The Confederation of Cinque Ports was originally formed for military and trade purposes, but is now entirely ceremonial. The name originates in Norman French, meaning "five ports"
The Five Ports
Hastings; New Romney; Hythe; Dover; Sandwich (Other towns also contribute to the Confederation, including two Ancient Towns, and seven surviving Limbs)
Two Ancient Towns
Seven Surviving Limbs
Lydd (Limb of New Romney); Folkestone (Limb of Dover); Faversham (Limb of Dover); Margate (Limb of Dover); Deal (Limb of Sandwich); Ramsgate (Limb of Sandwich) and Tenterden (Limb of Rye)
Cinque Port towns : Historic Tenterden
Tenterden stands on the peninsula of high land between the Rother Levels to the south and the River Beult valley. In the later years of the Roman occupation of Britain, roads were built through the dense forest of the Weald to carry iron ore from the Sussex mines to East Kent. One of these roads passed along the ridge of high ground north of Tenterden, but there is no evidence of any permanent settlement in the area until the coming of the Saxons and Jutes in the 8th century.
The new settlers began to claim areas in the Wealden forest for pasturing their pigs and one of these areas was cleared by the men of Thanet, The Tenet-ware, who gave Tenterden its name, Tenet-ware-den, the 'den' or pig pasture of the men of Thanet.
With the gradual clearance of the forest and the creation of rich grasslands by the reclamation of much of Romney Marsh, pigs gave way to sheep as the major source of wealth, and in the 13th century Tenterden began to play an active part in the new wool and cloth trade - an industry which flourished for the next 350 years.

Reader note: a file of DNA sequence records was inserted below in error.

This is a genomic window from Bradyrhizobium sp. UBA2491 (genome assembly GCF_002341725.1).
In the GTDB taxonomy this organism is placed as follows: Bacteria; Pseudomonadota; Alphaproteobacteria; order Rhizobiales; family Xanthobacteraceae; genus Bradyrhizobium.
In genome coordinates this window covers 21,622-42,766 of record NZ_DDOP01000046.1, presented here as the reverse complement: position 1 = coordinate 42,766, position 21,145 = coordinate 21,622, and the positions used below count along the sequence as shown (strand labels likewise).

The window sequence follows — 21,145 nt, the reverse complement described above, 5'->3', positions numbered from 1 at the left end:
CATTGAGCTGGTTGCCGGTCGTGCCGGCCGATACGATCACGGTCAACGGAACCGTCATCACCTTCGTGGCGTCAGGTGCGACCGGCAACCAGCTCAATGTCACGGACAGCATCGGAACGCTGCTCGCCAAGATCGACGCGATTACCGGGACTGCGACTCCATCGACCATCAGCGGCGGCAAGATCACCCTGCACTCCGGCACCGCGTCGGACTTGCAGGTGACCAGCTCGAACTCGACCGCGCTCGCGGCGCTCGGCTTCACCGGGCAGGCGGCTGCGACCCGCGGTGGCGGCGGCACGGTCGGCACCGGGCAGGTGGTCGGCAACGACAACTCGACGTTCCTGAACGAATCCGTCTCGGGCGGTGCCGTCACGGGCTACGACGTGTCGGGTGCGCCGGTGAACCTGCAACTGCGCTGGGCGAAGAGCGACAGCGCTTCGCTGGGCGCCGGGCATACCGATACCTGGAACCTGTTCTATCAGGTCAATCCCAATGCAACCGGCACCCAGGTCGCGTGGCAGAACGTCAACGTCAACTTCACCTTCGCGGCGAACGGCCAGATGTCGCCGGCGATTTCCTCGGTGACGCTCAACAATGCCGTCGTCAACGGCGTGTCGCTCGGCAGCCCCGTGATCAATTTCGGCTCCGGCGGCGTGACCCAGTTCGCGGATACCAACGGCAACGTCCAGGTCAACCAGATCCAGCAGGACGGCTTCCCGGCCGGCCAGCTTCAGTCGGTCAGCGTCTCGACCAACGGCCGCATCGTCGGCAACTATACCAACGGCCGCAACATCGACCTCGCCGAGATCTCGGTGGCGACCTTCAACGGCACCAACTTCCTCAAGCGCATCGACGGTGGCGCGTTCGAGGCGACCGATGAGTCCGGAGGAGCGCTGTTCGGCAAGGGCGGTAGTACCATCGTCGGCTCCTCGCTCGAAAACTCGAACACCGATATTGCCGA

Wool from marshland sheep accounted for much of Tenterden's increasing prosperity, but unlike the other Wealden communities, Tenterden also had access to the sea. The ports of Smallhythe and Reading Street, both in the Hundred of Tenterden, were initially established to ship timber out of the Wealden forest, but both began to make use of the timber for building ships. When the Cinque Port of Rye found itself unable to fulfil its obligations as a Cinque Port to supply its quota of ships and men for the Crown's use, it turned to Tenterden for help. In 1449 King Henry Vl granted to the Town and Hundred of Tenterden its charter of incorporation as a limb or member of Rye in the Confederation of the Cinque Ports. The 550th anniversary of the Charter was celebrated in 1999.
Membership of the Confederation brought many benefits and the town enjoyed all the ancient customs and privileges of the Cinque Ports, such as virtual self-government, exemption from national taxation and Honours at Court - the right to be present at the monarch's coronation, an honour held to this day. The new Corporation was given the right to elect a Bailiff every year, and in 1600 Queen Elizabeth granted the town a new charter under which the title of Bailiff was changed to that of Mayor.
In the 15th and 16th centuries the Romney Marsh harbours silted up and Tenterden slowly lost its maritime trade, bringing about a decline in the influence of both Tenterden and the Cinque Ports. In the 18th century, access to the rich grazing lands of the Marsh and the cultivation of fruit and hops on the higher land continued to bring wealth to the landowners of Tenterden, which developed into an important market and service centre for the surrounding district. The coming of the railway to Ashford and Headcorn in 1842 brought London goods to the Tenterden shops and encouraged its growth as a shopping centre. Under the Municipal Corporations Act of 1835 the Mayor and Jurats were replaced by a reformed Borough Council of Mayor, Aldermen and Councillors and in 1974 the Town and Hundred of Tenterden became a "Successor Parish", with a Town Mayor and Councillors.
The Town Hall was built in 1792 to replace the original Court Hall destroyed by fire in 1661. The Town Hall includes an Assembly Room recently restored to something like its 18th century appearance and displayed there is a board listing the names of all the Bailiffs and Mayors of Tenterden since 1449, and the Arms of the 14 members of the Confederation of the Cinque Ports.